The Supreme Court's decision in Aetna Health, Inc. v. Davila, 542 U.S. 200, 124 S.Ct. 2488, 159 L.Ed.2d 312 (2004), provides additional guidance on the breadth of ERISA preemption. In that case, two beneficiaries sued the administrators of their respective employers' healthcare plans under a Texas tort law that imposes liability on persons who fail to exercise ordinary care in making medical treatment decisions. Id. at 204-05, 124 S.Ct. 2488. Both plaintiffs appealed the dismissal of their state-law claims to the Fifth Circuit, which held that the claims were not preempted because the Texas law did not duplicate the causes of action listed in ERISA. Id. at 206, 124 S.Ct. 2488. The Supreme Court unanimously reversed, holding that "the preemptive force" of ERISA's remedial scheme was not "limited to the situation in which a state cause of action precisely duplicates a cause of action under ERISA § 502(a)." Id. at 216, 124 S.Ct. 2488. Rather, the Court said, "any state-law cause of action that duplicates, supplements, or supplants the ERISA civil enforcement remedy conflicts with the clear congressional intent to make the ERISA remedy exclusive and is therefore pre-empted." Id. at 209, 124 S.Ct. 2488. Applying that broad view of preemption to the facts before it, the Court concluded that the plaintiffs brought "suit only to rectify a wrongful denial of benefits promised under ERISA-regulated plans, and [did] not attempt to remedy any violation of a legal duty independent of ERISA." Id. at 214, 124 S.Ct. 2488.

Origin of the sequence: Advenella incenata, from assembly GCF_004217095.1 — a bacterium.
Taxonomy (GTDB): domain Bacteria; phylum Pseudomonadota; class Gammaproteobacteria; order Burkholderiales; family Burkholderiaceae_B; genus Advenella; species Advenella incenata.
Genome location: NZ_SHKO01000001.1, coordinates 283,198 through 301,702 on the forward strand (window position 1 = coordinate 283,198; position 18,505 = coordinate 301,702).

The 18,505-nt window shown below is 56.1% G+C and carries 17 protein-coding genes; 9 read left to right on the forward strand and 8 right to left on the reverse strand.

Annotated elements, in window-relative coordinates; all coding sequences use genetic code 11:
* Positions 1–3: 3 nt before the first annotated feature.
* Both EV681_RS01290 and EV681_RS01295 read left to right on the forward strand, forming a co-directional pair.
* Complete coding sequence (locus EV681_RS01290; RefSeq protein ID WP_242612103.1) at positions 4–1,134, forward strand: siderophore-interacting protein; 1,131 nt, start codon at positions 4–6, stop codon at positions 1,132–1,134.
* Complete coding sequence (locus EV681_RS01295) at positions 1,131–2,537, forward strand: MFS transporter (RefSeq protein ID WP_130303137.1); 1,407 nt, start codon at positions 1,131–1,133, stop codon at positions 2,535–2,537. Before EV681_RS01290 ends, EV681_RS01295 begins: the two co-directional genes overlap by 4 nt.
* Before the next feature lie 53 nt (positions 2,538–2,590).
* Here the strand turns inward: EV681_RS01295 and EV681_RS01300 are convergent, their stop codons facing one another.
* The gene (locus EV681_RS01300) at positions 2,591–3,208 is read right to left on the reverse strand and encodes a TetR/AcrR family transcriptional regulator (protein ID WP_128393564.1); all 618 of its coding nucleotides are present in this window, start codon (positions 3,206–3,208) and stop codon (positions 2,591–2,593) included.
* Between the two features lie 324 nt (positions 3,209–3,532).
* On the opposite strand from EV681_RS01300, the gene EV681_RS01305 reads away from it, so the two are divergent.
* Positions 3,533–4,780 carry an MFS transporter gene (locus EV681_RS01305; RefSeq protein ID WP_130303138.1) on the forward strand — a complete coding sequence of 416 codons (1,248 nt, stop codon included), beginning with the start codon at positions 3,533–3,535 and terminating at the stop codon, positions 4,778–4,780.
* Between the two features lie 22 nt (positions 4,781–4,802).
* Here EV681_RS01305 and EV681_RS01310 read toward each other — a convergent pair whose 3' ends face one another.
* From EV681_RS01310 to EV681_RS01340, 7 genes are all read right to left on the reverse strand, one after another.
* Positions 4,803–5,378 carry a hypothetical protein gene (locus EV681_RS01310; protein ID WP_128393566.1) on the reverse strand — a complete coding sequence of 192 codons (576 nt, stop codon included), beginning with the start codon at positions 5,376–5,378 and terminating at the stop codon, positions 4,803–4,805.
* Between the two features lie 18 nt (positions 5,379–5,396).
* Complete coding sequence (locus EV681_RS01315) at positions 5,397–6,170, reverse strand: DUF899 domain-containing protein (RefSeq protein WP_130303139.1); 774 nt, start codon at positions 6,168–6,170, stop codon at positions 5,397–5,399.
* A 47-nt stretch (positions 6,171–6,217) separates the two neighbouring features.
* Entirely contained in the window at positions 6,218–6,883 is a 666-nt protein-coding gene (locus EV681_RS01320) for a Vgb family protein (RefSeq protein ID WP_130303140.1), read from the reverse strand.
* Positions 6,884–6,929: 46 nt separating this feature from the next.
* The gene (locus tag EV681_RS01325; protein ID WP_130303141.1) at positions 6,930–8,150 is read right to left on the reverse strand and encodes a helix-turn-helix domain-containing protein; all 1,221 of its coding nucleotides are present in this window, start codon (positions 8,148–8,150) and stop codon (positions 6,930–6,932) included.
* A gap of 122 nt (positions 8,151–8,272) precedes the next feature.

This court has not yet issued an opinion discussing the impact of Davila on the preemption analysis. The decision in PONI, 399 F.3d at 698, and the framework adopted in that case, postdates Davila but does not cite the Supreme Court's opinion. Other circuits, however, have read the expansive language in Davila as holding that "when a state law claim may fairly be viewed as an alternative means of recovering benefits allegedly due under ERISA, there will be preemption." Gresham v. Lumbermen's Mut. Cas. Co., 404 F.3d 253, 258 (4th Cir. 2005); see also Prudential Ins. Co. of America v. National Park Med. Center, 413 F.3d 897, 914 (8th Cir. 2005) (reading Davila as requiring the preemption of all suits brought under the Arkansas law in question if the suit "could have been brought under ERISA").